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U2: Seeking An Ecclesiology

By now you have heard that Apple gave you music. Free music. From U2. Now, they paid U2 a lot of money for those tunes and it's pretty clear that it's not the first time that someone paid a U2 a lot of money for their music so that you could have it for free as long as you were a loyal customer.

The U2 back catalogue has done pretty well this week.

Some of us are rather peevish customers, it would seem. There have been numerous articles on the betrayal by either U2 or Apple. Don't they know that our iDevices are private property? Don't they know that we have put a fence around our little corner of the cloud?

Sadly the tech doesn't really work that way and the agreement you checked - we all checked, really - makes it pretty clear that they own the cloud and you merely lease space there. Your iDevice is a portal, no more, no less.

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It’s About More Than Football

When Baltimore Ravens running back Ray Rice was suspended for only two games for beating his fiancée (now wife), it became a dramatic public example of the lack of accountability for professional athletes. Only when a video came out showing Rice punching his fiancée so hard it knocked her unconscious, and then dragging her limp body from the casino elevator, did the NFL take further action. As new incidents of domestic violence and child abuse come out, many are calling for Commissioner Roger Goodell to resign or lose his job.

But this epidemic is about so much more than Goodell, whose lack of leadership is typical in professional sports. It’s about more than one team, one league, or sports in general.

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What Does It Really Mean to ‘Believe?'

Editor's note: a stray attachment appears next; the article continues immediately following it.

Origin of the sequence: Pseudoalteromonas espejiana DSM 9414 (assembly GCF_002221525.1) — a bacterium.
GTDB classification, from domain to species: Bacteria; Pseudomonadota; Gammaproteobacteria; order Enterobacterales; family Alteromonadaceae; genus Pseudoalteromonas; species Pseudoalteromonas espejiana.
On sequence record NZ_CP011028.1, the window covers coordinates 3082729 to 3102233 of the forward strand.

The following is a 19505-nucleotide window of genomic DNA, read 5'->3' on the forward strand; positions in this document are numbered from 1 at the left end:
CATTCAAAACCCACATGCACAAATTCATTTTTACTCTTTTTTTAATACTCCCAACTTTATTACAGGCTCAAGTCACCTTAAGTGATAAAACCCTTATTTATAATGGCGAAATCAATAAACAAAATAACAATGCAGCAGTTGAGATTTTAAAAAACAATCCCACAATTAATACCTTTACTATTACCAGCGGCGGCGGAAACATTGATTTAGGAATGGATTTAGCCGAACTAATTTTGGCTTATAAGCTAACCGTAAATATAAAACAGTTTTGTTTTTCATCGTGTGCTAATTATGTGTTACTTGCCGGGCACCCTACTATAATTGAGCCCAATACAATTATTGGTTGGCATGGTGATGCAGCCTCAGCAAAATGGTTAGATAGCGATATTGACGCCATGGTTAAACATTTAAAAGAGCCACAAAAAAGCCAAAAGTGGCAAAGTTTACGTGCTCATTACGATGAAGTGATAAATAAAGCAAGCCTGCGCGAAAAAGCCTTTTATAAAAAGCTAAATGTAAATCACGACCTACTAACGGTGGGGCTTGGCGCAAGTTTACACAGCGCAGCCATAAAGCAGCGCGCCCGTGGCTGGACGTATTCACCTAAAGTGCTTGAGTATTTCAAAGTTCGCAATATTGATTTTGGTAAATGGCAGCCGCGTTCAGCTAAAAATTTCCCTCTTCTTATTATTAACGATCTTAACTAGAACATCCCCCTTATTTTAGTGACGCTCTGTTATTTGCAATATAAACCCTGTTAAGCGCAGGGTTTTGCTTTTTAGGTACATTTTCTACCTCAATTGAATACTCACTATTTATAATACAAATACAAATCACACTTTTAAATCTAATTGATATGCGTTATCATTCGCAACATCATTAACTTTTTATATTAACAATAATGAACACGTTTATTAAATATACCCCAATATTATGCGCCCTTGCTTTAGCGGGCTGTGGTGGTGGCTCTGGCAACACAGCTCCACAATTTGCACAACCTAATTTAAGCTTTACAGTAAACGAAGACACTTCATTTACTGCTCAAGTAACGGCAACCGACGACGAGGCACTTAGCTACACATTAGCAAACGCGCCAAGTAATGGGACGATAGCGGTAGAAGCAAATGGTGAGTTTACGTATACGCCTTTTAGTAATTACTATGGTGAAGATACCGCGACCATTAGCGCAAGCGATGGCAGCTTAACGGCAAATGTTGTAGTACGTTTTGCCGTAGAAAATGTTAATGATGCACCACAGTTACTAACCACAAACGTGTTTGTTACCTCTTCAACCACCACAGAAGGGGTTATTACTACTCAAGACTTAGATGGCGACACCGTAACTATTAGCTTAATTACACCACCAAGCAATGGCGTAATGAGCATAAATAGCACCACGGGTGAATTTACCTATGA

Last week, InterVarsity Christian Fellowship was derecognized at California state schools, barring the group’s access to on-campus meeting rooms, school funds, and other student functions. While InterVarsity welcomes all to participate in its campus-based student groups, it was derecognized because their leadership policy, which requires students in positions of leadership to sign a statement of belief, conflicted with state-mandated nondiscrimination policies.

From the standpoint of religious liberty in this secular age, it’s hard to get around the troubling nature of this policy. Part of me squirms and rolls my eyes at the increasing irony of the intolerance of tolerance. Why can’t we — as a religious community born of a 2,000-year-old tradition — retain some beliefs that have become out-of-style in the modern academy? The principle irks me: Shouldn’t Christian groups be allowed to require that their leaders are Christian?

On the other hand, might this be another example of evangelicalism prioritizing doctrines over compassionate love of the world? I mean, can’t InterVarsity recognize why nondiscrimination policies exist, stop complaining about persecution, welcome their LGBTQ members into leadership, and get on to the real business of redeeming creation to the glory of God? Is this yet another haunting specter of fundamentalism clinging to its evangelical host?

Given that the crux of this issue revolves around what InterVarsity’s student leaders ostensibly do or do not believe, perhaps this is an opportunity for Christians to (re)consider their affinity for “belief statements.” Are they really that important?

Now, wait — before you throw your hands up and shout “liberal postmodern relativism,” let me explain.

Drawing on sociologist Pierre Bourdieu, Christian philosopher James K.A. Smith writes in Imagining the Kingdom that belief is not primarily “assent to propositions but rather a functional, enacted trust and entrustment to a context and a world.”

In other words, it is not primarily our intellectual assent to a correct doctrine that constitutes belief. To our enlightened modern minds, this may sound frightening. What we think doesn’t matter? Aren’t propositional belief statements the very bulwark which has preserved Christian orthodoxy against centuries of secular onslaught?

But consider: what does it really mean to believe in something?